There’s a short staircase up – required to match the new structure with the MAC concourse and the third floor of the Martin Centre – to the row of offices on each side of a long hallway for coaches and administrative staff.
Several new offices fill a void above the current weight room that wasn’t being utilized. Men’s and women’s basketball coaches will stay in their offices at the McCarthey Athletic Center.
Roth and numerous staffers have been in temporary offices in the MAC’s rowing room since May. Cellphone reception is spotty and Roth’s office door is roughly 20 feet from a bench-press station. He hopes to move into his new digs in September.
In his old office, Roth had no idea about the weather outside other than when it was hailing because he could hear it on the vent above his desk. His new office will have an east-facing window and he’ll be able to see the sky through the atrium.
“I’ll actually have a window for the first time in 30 years,” Roth said. “I can look out and see if the sun is shining or not.”
THIRD FLOOR: Roth stops in his tracks in the middle of the expansive area dedicated to academic support services.
“It’s not just the pinnacle of the building being on top,” Roth said. “It’s the main focal point of the whole building.”
The area is perhaps 60 yards long by 25 yards wide. GU’s 325 student-athletes currently squeeze into a room – labeled “the dungeon” by one coach – that’s a fraction of the size of their future home. It will be mostly open space, but the back portion is dedicated to offices and sectioned rooms for study groups. There’s a small outdoor, covered balcony. Glass windows provide panoramic views.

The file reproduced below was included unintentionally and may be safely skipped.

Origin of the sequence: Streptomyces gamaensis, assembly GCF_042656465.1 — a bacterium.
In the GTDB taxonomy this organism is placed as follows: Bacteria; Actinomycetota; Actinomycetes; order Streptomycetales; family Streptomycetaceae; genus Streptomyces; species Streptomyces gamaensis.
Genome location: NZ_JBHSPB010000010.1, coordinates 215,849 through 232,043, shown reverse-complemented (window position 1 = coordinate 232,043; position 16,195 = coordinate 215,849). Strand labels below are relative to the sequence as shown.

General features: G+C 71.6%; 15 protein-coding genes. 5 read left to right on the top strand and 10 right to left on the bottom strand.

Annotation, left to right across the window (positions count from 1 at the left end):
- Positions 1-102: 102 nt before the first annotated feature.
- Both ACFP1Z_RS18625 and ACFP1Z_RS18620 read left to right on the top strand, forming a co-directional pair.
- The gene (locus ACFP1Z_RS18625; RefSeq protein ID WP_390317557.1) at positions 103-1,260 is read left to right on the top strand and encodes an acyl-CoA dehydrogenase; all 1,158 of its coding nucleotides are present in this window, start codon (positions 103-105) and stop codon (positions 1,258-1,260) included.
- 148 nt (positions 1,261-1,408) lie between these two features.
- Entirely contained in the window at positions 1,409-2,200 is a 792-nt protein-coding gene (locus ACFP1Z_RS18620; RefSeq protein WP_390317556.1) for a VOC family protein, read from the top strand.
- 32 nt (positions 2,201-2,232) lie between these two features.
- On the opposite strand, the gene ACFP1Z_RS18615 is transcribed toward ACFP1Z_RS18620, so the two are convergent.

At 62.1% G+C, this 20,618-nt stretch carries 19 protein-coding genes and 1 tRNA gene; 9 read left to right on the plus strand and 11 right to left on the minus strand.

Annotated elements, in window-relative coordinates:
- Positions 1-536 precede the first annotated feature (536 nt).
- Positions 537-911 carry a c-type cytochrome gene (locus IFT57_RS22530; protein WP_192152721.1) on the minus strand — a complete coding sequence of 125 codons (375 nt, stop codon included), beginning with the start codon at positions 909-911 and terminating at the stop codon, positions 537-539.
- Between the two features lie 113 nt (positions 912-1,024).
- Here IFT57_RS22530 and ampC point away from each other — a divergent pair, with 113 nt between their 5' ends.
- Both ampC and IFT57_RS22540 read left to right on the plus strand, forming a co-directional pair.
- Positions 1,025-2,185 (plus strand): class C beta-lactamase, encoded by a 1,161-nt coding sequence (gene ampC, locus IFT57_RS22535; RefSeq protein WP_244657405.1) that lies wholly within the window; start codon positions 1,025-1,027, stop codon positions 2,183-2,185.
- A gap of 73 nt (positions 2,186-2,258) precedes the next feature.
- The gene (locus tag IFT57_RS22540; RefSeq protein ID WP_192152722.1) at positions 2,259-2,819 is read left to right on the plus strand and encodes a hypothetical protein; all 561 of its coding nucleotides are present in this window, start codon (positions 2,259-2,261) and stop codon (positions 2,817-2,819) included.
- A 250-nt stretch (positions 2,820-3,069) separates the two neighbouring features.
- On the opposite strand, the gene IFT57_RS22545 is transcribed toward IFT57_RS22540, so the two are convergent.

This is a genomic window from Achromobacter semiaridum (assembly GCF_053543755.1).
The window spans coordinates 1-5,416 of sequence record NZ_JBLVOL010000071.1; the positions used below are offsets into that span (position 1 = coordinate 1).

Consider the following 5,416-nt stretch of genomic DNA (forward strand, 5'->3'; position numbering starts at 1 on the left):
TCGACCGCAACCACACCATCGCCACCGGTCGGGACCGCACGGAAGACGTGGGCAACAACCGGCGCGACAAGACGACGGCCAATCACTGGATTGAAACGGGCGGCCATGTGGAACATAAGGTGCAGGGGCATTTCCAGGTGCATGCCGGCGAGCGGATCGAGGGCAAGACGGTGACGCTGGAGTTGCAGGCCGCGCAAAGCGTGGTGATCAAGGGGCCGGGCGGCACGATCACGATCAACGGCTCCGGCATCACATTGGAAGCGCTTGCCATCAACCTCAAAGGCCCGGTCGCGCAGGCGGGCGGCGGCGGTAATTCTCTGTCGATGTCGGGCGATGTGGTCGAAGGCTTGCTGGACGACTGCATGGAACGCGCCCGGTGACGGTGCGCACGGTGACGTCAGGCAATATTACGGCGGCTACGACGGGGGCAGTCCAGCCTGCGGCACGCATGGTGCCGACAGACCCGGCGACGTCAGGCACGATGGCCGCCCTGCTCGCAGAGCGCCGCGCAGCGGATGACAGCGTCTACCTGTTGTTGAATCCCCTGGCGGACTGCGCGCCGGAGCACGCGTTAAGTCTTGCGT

“If you talk to my group and what draws them to Gonzaga, obviously beyond the volleyball is how strong the academics are,” Nelson said. “They spend a lot of their down time between practices in our stinky locker room doing homework because it’s cramped in the (academic support room). They’ll have a better space.”
The top floor also has ample storage room.
One of several new or refurbished videoboards got a workout last week in its debut. The new videoboard at Luger Field was operational for the women’s soccer team’s exhibition match against Mount Royal. GU coasted 9-0.
Work is underway on videoboards inside the Martin Centre, volleyball’s home. Plans call for new scoreboards on both endwalls and a 12-foot by 9-foot videoboard on the east wall. They should be ready for the home opener versus Arizona State on Sept. 1.
“It’s another piece,” Nelson said. “I could have a flip scoreboard and I wouldn’t care, but our gym is already pretty special compared to some schools in our conference. This just says, ‘We know where you’re headed and we are going to help you get there.’ ”
Improvements at the McCarthey Athletic Center include a new four-sided, center-hung videoboard with 21-foot by 13-foot rectangular screens facing the sidelines and 12.5 by 12.5 square screens facing the baselines. There will also be a circular ring at the bottom with a circumference of 64 feet.
A pair of 36 by 12 endwall boards will replace the current screens/stat panels.
The time frame for installation, particularly of the center-hung videoboard, presents a minor challenge with practice approaching for men’s and women’s basketball and construction beginning in early September.
“We’ve worked hard with Daktronics on the right size,” Roth said. “It’s going to be big, but not too big. Now you’re taking a great venue and making it better.”
The last phase will replace the scoreboard at Patterson Baseball Complex. The new videoboard will be 36 by 12.
Men’s basketball locker room
The men’s basketball locker room is being remodeled. An adjoining room that was previously used for storage will allow for a modest expansion.
There will be new lockers, showers and entrances into the locker room and the players’ lounge.
The remodel and videoboard projects are being funded by booster donations.
“We’re stoked to have a new locker room,” freshman wing Corey Kispert said, “and the new practice facility is going to be awesome.”